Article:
“I’ve seen Jodorowsky’s Dune,” director Nicholas Winding Refn announces early on in the new documentary Jodorowsky’s Dune, “and it is awesome.” Of course, neither Refn nor anyone else has actually seen the adaptation of Frank Herbert’s famed science-fiction novel that Alejandro Jodorowsky planned to make, because funding fell apart and the film never got made. But Refn has seen Jodorowsky’s Dune book: the collection of script pages, storyboards, and concept drawings that the famed Spanish surrealist assembled to pitch his film to Hollywood studios. Thanks to director Frank Pavich, we can examine these materials just as Refn did, and learn that Refn is right.
Thanks to the cult success of his bizarre, deeply philosophical films El Topo and The Holy Mountain, Jodorowsky found a pair of French producers who wanted him to do anything that he liked. Jodorowsky announced that he wanted to adapt Dune, despite never having read the book (it’s a running joke in this film: apparently, no one working on Jodo-Dune ever read Herbert). Before the plug was pulled, Jodorowsky got as far as casting Salvador Dali, Mick Jagger, David Carradine, Orson Welles, and his 12-year-old son in the film; simply trying to imagine such an eclectic cast on the same set should give one an idea of how funny a film Jodorowsky’s Dune is.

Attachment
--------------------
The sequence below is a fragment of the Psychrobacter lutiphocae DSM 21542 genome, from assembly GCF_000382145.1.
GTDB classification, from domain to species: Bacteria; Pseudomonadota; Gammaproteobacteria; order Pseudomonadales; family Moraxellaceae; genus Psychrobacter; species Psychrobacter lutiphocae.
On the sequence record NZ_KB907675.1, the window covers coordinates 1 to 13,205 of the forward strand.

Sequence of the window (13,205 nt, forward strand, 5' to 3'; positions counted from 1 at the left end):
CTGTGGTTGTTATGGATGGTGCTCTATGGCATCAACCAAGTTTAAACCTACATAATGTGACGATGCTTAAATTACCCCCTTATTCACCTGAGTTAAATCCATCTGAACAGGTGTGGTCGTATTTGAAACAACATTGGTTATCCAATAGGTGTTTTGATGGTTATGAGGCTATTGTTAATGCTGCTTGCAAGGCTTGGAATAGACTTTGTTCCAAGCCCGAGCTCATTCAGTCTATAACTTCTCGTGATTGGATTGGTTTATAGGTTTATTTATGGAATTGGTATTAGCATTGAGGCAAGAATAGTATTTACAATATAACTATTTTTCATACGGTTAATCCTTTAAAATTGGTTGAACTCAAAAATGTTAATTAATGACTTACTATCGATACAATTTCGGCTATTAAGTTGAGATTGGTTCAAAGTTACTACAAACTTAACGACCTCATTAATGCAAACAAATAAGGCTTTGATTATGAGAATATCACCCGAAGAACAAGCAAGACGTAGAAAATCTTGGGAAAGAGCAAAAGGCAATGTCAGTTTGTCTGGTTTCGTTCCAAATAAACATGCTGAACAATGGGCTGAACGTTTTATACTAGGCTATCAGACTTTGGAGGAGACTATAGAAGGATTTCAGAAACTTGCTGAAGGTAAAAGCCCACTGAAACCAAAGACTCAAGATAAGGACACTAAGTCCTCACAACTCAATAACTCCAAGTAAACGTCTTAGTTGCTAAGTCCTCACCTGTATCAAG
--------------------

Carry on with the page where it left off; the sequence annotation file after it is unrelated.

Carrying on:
Herbert’s novel had a reputation in Hollywood as being unfilmable, but that word is never uttered here. Instead, Pavich’s narrative is dominated by Jodorowsky’s unsinkable passion to get the movie made, despite the fact that special-effects technology was not up to the task and science fiction had a poor reputation in Hollywood (Star Wars was still 3 years in the future). Jodorowsky’s eyes bug out as he describes the process, and he switches liberally between English and Spanish as he relates the stories, as though neither language has the words to describe the imagination bomb that he was trying to drop upon the film world.
And yet, for all of its love of Jodorowsky’s ambition and creativity, Jodorowsky’s Dune is anything but worshipful. At the times when the intensity of the Spaniard’s passion for filmmaking might be crossing the thin line toward insanity, Pavich leaves the camera running. A lengthy recorded interview with the late Dan O’Bannon (who was to create Jodorowsky’s special effects) suggests that there was an equally thin line between Jodorowsky’s vision and a drug-fueled hallcination. It’s easy to watch Jodorowsky’s lengthy soliloquy about how marriage is similar to rape, and understand why Hollywood did not want to risk millions of dollars on a man who claims he was “raping Frank Herbert’s novel… but with love.”
In the end, Pavich hits a surprisingly moving note by showing the immense influence that this story eventually had on Hollywood, even without being made. O’Bannon, Giger, and Foss all went on to repurpose their ideas in Alien, while Jodorowsky and Moebius created a number of successful graphic novels. Films as disparate as Flash Gordon and Contact have visuals that Jodorowsky originally conceived, and it’s clear that this is a small source of pleasure for him amidst a sizable career failure. As he says, even dreams can change the world, and Pavich has a wonderful touch for showing how vivid those dreams were and how they could carry world-changing power. I’ve seen Jodorowsky’s Dune, and it is awesome.